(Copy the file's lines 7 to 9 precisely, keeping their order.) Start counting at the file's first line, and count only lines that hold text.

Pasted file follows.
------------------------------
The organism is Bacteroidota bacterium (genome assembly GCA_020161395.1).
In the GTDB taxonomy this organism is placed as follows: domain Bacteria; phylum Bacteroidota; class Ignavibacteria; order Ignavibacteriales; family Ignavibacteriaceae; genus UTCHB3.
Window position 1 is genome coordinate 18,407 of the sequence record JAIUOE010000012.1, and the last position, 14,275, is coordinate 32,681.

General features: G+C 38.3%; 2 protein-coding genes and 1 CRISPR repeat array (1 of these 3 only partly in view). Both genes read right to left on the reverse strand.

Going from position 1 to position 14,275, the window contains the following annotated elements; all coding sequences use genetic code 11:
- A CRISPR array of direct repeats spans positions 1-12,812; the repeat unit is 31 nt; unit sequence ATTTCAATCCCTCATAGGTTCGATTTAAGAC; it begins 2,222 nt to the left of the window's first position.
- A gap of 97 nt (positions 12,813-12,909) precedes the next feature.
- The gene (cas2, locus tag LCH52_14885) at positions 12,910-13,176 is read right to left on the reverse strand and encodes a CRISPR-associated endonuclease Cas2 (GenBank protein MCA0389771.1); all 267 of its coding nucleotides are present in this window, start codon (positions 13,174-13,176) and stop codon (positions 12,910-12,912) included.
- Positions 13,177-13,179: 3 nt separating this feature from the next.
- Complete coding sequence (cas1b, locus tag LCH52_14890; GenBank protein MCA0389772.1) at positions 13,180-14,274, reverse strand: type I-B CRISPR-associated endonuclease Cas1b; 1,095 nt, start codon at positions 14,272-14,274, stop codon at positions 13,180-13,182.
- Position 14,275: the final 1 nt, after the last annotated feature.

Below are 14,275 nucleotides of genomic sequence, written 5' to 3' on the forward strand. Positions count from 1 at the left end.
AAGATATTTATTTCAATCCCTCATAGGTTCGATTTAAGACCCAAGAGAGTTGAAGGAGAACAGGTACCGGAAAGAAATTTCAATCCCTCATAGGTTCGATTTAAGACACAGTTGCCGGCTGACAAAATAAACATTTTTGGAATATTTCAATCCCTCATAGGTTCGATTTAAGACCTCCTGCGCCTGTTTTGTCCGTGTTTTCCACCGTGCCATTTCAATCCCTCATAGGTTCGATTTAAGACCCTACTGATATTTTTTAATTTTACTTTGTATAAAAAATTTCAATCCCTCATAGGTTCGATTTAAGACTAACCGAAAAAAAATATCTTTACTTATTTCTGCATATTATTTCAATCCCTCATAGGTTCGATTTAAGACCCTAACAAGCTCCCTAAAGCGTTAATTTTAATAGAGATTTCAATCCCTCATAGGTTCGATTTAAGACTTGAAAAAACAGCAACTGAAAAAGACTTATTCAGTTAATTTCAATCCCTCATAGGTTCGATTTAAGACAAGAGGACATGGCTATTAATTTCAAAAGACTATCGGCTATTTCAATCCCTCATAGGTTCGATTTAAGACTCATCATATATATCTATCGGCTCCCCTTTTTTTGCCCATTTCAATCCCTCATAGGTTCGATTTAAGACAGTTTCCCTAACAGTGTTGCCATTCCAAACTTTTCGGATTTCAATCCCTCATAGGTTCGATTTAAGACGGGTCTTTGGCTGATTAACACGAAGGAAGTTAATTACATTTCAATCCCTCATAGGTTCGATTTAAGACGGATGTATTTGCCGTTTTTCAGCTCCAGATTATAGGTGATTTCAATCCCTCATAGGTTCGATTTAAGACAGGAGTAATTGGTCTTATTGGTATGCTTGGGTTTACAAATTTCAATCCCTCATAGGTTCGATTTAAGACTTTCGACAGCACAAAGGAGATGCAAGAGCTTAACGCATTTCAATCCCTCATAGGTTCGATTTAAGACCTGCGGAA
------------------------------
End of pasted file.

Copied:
- A gap of 97 nt (positions 12,813-12,909) precedes the next feature.
- The gene (cas2, locus tag LCH52_14885) at positions 12,910-13,176 is read right to left on the reverse strand and encodes a CRISPR-associated endonuclease Cas2 (GenBank protein MCA0389771.1); all 267 of its coding nucleotides are present in this window, start codon (positions 13,174-13,176) and stop codon (positions 12,910-12,912) included.
- Positions 13,177-13,179: 3 nt separating this feature from the next.